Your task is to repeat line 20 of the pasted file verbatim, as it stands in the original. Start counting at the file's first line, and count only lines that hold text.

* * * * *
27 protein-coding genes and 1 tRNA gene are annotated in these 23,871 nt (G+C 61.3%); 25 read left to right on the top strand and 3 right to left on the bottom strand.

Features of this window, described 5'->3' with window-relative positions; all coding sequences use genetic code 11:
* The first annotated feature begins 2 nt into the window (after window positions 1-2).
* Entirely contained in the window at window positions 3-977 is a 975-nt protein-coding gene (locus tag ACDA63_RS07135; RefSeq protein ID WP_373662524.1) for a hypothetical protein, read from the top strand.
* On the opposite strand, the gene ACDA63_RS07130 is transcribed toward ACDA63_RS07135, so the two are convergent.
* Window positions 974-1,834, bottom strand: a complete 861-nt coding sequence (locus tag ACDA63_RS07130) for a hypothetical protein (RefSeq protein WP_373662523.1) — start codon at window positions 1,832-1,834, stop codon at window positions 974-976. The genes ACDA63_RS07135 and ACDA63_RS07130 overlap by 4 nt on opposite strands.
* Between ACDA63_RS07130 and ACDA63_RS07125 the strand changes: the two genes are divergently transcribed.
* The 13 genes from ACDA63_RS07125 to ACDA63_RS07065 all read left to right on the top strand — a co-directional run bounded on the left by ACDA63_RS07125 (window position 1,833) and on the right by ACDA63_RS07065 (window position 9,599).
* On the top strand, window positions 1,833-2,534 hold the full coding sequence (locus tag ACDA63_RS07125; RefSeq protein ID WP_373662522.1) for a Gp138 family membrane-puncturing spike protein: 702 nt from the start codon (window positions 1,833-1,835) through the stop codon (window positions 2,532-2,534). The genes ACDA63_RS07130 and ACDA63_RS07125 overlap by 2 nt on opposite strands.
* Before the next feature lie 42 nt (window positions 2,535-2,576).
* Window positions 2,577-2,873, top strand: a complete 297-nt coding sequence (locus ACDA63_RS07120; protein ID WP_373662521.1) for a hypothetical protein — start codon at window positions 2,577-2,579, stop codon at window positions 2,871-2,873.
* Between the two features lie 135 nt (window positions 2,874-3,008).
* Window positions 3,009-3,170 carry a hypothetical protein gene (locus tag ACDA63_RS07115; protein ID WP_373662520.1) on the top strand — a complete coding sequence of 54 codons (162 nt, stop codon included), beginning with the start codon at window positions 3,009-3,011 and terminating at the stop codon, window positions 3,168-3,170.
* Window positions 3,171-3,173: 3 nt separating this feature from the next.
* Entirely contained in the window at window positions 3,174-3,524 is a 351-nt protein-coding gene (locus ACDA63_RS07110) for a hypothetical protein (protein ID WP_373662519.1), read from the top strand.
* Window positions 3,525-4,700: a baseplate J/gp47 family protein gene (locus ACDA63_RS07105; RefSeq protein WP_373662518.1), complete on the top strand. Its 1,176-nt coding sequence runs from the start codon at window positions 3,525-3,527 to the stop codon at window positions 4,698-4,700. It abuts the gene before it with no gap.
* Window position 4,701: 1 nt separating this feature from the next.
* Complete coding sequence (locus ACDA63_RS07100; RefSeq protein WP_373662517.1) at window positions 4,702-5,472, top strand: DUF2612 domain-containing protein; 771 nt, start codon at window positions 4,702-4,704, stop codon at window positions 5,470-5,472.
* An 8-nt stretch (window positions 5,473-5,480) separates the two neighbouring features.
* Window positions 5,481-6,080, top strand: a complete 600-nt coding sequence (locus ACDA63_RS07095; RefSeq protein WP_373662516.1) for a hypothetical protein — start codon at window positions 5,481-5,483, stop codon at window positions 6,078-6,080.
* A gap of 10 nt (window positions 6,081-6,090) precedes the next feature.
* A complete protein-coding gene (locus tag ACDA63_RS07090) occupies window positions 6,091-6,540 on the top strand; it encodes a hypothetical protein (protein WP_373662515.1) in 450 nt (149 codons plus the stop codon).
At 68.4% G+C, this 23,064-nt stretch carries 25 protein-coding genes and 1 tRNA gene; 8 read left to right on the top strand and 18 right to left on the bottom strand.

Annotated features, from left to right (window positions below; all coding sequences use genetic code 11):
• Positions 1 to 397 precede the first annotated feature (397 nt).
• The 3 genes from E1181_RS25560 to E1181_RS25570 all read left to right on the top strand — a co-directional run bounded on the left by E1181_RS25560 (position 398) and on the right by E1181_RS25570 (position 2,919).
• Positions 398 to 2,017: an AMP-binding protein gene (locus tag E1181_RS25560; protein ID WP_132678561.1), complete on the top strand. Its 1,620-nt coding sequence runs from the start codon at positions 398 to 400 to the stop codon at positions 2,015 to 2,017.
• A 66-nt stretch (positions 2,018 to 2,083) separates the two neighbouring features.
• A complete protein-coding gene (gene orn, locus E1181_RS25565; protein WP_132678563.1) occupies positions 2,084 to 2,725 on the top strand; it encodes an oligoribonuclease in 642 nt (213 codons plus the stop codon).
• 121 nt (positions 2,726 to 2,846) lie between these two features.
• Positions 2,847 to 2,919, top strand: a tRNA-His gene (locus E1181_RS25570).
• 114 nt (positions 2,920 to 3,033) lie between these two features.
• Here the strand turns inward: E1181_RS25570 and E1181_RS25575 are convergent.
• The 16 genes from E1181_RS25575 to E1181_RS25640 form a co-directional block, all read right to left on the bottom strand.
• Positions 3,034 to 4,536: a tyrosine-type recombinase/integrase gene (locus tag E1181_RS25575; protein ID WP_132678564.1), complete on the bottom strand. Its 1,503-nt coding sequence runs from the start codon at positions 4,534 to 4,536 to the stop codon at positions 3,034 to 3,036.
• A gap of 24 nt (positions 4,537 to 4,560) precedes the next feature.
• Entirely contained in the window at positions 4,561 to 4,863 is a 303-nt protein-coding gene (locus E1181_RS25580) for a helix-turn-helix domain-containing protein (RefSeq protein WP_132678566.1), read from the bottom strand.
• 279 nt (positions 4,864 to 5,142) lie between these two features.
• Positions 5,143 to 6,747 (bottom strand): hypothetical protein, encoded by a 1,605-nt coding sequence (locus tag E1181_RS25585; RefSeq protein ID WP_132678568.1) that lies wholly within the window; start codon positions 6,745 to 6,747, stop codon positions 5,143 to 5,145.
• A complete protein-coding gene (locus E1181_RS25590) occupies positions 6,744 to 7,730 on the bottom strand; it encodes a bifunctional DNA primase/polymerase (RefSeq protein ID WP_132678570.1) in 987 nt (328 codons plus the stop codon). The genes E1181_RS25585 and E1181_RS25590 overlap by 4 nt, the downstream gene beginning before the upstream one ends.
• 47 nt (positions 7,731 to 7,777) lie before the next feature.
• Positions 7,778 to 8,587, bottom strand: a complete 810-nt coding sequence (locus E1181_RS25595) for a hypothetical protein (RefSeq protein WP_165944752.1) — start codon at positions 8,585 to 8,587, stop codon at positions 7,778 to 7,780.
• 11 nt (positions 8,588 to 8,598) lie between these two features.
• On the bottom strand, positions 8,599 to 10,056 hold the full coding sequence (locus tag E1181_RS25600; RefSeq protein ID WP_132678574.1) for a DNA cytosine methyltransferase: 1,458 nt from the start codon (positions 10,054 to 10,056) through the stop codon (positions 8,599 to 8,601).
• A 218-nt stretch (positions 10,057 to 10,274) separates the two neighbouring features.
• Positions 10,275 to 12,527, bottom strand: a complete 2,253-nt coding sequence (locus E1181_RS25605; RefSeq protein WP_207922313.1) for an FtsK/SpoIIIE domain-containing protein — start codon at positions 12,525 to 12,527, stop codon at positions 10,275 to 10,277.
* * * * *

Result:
* Window positions 5,481-6,080, top strand: a complete 600-nt coding sequence (locus ACDA63_RS07095; RefSeq protein WP_373662516.1) for a hypothetical protein — start codon at window positions 5,481-5,483, stop codon at window positions 6,078-6,080.